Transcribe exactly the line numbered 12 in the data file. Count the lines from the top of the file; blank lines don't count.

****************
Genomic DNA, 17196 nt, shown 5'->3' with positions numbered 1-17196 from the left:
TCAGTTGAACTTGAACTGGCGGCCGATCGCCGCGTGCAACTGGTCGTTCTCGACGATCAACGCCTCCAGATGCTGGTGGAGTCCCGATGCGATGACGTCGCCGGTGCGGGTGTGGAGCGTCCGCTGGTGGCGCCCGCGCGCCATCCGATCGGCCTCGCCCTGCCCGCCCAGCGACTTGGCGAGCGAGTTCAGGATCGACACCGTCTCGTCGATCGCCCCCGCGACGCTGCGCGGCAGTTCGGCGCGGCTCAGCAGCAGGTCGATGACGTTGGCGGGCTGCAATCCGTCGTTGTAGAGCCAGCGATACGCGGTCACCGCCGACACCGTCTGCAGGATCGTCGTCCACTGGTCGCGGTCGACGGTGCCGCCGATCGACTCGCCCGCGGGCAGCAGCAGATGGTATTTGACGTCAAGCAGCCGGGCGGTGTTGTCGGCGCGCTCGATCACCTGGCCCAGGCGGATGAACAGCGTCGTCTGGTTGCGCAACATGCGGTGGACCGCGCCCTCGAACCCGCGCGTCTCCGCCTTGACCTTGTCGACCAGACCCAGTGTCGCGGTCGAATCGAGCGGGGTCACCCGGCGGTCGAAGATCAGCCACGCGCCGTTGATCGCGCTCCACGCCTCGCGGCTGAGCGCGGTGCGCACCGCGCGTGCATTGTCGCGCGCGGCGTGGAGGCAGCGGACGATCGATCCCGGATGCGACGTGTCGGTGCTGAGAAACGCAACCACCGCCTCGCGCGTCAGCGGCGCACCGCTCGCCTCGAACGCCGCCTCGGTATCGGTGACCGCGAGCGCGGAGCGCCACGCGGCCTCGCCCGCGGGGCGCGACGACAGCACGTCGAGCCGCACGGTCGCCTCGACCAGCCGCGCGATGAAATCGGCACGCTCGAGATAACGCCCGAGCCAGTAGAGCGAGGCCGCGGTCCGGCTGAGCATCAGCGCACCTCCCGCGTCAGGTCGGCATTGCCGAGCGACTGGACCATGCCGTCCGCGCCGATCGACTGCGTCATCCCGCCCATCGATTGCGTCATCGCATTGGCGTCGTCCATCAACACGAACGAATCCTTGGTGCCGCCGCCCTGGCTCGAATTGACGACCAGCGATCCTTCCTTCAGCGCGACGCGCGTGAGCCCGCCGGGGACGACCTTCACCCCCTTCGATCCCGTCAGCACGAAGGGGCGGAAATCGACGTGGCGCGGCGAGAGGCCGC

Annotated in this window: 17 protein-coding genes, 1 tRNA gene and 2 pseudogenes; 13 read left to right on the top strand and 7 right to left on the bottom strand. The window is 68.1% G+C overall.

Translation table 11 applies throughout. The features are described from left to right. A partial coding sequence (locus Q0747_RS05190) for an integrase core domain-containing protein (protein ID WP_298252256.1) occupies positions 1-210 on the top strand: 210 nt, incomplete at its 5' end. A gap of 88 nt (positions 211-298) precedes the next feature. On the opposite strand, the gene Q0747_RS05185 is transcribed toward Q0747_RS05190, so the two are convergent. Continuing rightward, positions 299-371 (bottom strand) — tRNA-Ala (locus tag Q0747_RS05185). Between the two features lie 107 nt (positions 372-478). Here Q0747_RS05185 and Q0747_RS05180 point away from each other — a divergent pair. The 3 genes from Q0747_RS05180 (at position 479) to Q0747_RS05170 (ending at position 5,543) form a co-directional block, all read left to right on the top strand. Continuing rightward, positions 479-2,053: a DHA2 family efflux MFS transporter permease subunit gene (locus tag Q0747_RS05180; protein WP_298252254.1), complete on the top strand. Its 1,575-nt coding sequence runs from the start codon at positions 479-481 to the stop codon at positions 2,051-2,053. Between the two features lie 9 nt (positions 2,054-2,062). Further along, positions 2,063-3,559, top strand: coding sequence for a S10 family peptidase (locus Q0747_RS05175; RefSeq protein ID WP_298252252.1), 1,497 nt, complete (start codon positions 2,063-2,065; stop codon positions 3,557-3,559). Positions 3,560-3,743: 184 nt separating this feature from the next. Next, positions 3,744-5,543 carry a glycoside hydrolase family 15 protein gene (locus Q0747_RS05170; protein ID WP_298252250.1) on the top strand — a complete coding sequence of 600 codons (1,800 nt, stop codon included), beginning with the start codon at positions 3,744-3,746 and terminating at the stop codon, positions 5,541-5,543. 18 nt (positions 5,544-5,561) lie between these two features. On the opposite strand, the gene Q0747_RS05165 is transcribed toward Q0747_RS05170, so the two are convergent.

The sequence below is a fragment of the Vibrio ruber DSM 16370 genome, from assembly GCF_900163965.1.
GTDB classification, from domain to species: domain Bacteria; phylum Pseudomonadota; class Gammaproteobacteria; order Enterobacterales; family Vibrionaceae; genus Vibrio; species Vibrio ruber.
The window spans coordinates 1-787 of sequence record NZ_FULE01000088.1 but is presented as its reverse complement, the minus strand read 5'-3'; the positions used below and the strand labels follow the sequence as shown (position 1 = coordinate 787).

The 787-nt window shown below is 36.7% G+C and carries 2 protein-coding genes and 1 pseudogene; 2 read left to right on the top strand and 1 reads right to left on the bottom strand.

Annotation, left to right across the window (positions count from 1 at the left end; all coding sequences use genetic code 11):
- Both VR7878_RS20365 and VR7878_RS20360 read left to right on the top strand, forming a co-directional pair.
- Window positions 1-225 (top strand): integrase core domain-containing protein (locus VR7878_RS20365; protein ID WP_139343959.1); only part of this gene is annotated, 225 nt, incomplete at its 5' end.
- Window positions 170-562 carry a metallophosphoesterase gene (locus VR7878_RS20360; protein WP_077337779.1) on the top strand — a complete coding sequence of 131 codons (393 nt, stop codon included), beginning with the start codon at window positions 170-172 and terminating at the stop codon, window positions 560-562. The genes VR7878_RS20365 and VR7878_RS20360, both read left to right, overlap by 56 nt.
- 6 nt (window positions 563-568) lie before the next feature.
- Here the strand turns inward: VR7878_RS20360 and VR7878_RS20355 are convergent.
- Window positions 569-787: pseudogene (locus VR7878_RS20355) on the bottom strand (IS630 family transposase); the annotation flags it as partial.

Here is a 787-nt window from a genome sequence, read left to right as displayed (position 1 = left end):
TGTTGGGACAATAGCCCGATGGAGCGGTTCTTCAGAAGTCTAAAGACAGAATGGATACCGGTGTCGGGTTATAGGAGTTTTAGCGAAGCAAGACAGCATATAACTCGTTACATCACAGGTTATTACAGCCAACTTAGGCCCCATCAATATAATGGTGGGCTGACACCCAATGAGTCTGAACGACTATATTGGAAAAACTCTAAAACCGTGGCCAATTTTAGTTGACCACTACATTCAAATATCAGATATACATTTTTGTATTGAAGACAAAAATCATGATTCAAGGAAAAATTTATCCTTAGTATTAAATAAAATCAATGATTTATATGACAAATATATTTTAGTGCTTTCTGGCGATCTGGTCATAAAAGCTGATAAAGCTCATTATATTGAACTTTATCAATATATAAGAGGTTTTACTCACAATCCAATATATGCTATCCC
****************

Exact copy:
- Window positions 170-562 carry a metallophosphoesterase gene (locus VR7878_RS20360; protein WP_077337779.1) on the top strand — a complete coding sequence of 131 codons (393 nt, stop codon included), beginning with the start codon at window positions 170-172 and terminating at the stop codon, window positions 560-562. The genes VR7878_RS20365 and VR7878_RS20360, both read left to right, overlap by 56 nt.